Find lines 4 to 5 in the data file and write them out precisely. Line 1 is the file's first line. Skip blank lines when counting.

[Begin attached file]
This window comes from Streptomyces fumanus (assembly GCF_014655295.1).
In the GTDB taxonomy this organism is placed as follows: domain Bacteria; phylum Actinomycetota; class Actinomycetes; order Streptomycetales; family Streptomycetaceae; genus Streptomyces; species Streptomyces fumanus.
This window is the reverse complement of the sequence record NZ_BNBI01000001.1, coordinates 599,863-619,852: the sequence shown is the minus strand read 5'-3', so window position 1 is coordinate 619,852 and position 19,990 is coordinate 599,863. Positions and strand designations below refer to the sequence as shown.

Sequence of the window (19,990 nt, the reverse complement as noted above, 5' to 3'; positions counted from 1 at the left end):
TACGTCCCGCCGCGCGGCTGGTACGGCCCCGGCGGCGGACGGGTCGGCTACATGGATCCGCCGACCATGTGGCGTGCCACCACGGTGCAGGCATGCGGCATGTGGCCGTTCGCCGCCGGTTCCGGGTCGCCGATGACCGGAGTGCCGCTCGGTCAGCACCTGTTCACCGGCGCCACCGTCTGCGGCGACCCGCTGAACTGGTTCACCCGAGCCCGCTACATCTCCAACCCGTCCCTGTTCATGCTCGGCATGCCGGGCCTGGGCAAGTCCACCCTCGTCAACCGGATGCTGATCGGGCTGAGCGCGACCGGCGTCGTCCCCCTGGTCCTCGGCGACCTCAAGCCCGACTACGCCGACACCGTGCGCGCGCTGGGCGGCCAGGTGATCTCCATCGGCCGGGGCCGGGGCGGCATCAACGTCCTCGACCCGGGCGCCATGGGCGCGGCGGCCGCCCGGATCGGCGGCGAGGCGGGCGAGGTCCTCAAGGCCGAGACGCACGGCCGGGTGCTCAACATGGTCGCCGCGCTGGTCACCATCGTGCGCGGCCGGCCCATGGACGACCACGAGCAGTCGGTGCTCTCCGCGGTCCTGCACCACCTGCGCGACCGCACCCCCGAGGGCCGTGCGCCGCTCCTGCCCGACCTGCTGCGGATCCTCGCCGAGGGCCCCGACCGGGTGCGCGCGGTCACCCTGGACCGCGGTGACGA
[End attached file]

Sequence of the window (19,990 nt, the reverse complement as noted above, 5' to 3'; positions counted from 1 at the left end):
TACGTCCCGCCGCGCGGCTGGTACGGCCCCGGCGGCGGACGGGTCGGCTACATGGATCCGCCGACCATGTGGCGTGCCACCACGGTGCAGGCATGCGGCATGTGGCCGTTCGCCGCCGGTTCCGGGTCGCCGATGACCGGAGTGCCGCTCGGTCAGCACCTGTTCACCGGCGCCACCGTCTGCGGCGACCCGCTGAACTGGTTCACCCGAGCCCGCTACATCTCCAACCCGTCCCTGTTCATGCTCGGCATGCCGGGCCTGGGCAAGTCCACCCTCGTCAACCGGATGCTGATCGGGCTGAGCGCGACCGGCGTCGTCCCCCTGGTCCTCGGCGACCTCAAGCCCGACTACGCCGACACCGTGCGCGCGCTGGGCGGCCAGGTGATCTCCATCGGCCGGGGCCGGGGCGGCATCAACGTCCTCGACCCGGGCGCCATGGGCGCGGCGGCCGCCCGGATCGGCGGCGAGGCGGGCGAGGTCCTCAAGGCCGAGACGCACGGCCGGGTGCTCAACATGGTCGCCGCGCTGGTCACCATCGTGCGCGGCCGGCCCATGGACGACCACGAGCAGTCGGTGCTCTCCGCGGTCCTGCACCACCTGCGCGACCGCACCCCCGAGGGCCGTGCGCCGCTCCTGCCCGACCTGCTGCGGATCCTCGCCGAGGGCCCCGACCGGGTGCGCGCGGTCACCCTGGACCGCGGTGACGA